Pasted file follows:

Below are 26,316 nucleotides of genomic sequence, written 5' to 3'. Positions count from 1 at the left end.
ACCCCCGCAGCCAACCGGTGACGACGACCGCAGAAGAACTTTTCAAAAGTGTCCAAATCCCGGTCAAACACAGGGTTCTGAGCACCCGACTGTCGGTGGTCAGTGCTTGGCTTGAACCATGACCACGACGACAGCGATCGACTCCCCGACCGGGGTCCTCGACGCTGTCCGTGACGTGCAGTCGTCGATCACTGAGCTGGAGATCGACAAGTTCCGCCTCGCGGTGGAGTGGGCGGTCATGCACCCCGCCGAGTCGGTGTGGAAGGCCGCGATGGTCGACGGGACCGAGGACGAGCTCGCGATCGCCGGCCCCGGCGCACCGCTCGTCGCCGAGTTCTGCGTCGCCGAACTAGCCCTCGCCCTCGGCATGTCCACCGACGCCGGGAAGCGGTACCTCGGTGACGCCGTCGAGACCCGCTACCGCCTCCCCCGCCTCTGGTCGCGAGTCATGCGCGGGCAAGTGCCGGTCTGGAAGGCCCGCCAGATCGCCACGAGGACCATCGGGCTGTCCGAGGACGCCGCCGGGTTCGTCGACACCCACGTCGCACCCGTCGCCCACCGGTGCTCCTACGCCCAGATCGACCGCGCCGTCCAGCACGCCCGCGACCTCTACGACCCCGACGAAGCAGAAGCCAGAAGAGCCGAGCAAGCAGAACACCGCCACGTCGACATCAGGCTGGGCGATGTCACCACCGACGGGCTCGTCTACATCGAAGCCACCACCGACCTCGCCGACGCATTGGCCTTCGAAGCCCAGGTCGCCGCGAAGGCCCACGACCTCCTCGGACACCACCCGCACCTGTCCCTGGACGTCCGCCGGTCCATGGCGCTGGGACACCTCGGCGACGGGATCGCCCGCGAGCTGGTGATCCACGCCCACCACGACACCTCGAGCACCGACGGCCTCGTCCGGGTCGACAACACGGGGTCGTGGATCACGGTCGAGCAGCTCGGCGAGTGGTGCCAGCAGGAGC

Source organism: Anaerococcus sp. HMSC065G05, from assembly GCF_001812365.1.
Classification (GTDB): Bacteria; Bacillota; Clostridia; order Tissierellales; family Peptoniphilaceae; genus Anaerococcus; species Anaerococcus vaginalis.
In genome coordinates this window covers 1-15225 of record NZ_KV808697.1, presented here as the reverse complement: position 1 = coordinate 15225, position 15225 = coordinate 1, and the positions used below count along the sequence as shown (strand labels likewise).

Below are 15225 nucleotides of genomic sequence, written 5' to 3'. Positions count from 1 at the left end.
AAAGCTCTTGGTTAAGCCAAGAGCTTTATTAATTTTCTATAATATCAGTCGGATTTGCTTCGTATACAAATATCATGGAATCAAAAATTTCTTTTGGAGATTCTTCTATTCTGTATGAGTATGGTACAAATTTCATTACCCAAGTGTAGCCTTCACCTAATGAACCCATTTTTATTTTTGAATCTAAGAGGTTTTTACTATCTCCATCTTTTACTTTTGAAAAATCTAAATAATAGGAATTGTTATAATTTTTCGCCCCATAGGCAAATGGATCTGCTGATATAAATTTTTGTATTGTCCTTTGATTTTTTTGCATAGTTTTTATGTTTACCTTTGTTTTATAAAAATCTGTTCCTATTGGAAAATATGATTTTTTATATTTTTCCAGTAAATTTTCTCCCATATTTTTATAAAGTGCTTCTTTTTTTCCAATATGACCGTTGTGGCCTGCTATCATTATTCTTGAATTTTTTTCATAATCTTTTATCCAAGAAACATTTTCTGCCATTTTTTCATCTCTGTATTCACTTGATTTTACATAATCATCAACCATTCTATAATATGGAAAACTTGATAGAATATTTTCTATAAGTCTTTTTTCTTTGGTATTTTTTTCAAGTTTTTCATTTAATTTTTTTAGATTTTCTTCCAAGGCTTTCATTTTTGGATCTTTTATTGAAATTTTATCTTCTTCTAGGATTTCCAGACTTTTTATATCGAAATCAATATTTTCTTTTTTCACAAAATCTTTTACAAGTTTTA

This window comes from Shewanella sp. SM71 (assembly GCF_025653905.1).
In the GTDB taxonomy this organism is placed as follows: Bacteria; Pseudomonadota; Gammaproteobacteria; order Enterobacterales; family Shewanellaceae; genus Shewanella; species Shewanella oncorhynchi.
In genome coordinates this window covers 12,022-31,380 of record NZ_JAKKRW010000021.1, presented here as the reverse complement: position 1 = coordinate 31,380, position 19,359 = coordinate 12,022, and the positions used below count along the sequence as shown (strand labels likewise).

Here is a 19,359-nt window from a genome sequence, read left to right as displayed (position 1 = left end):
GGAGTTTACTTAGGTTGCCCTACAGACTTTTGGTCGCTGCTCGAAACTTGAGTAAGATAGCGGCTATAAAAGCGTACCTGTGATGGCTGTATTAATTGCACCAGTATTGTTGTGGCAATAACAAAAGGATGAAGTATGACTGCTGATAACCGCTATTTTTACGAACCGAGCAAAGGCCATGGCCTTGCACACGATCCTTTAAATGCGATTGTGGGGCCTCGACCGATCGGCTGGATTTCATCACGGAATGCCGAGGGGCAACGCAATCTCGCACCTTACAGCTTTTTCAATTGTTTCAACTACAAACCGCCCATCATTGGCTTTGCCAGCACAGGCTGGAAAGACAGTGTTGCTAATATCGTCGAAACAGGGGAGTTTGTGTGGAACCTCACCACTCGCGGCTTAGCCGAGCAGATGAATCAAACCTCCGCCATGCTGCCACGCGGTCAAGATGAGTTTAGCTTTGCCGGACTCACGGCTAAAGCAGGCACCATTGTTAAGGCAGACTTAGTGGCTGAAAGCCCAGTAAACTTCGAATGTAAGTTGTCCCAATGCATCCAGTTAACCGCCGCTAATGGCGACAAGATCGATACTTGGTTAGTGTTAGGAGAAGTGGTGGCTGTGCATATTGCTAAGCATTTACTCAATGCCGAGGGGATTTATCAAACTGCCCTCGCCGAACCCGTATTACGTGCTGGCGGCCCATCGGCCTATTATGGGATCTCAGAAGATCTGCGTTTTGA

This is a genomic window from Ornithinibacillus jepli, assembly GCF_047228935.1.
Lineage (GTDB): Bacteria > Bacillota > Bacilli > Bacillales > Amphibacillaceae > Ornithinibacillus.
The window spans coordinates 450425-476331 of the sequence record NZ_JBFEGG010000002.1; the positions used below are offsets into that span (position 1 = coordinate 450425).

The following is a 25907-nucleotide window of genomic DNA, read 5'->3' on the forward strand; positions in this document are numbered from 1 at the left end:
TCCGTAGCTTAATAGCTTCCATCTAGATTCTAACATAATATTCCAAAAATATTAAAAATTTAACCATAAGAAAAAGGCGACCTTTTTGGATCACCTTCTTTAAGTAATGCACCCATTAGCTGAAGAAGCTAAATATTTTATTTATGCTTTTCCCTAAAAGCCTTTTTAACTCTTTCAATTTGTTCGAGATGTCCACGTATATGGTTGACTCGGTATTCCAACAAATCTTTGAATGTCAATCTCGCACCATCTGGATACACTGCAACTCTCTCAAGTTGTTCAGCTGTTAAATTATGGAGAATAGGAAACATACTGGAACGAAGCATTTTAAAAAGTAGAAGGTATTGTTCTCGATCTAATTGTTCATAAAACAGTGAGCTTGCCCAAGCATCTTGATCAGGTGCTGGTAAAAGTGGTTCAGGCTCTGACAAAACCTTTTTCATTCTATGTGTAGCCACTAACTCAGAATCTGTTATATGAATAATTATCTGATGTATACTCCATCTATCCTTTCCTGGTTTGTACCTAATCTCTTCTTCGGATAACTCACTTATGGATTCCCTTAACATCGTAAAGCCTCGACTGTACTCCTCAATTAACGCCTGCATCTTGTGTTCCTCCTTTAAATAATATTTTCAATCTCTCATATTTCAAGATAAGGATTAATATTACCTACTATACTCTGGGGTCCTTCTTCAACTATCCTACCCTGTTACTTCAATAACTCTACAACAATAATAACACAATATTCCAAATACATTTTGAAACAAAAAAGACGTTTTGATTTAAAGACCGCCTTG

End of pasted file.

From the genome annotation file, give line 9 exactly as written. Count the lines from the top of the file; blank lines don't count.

In the GTDB taxonomy this organism is placed as follows: Bacteria; Pseudomonadota; Gammaproteobacteria; order Enterobacterales; family Shewanellaceae; genus Shewanella; species Shewanella oncorhynchi.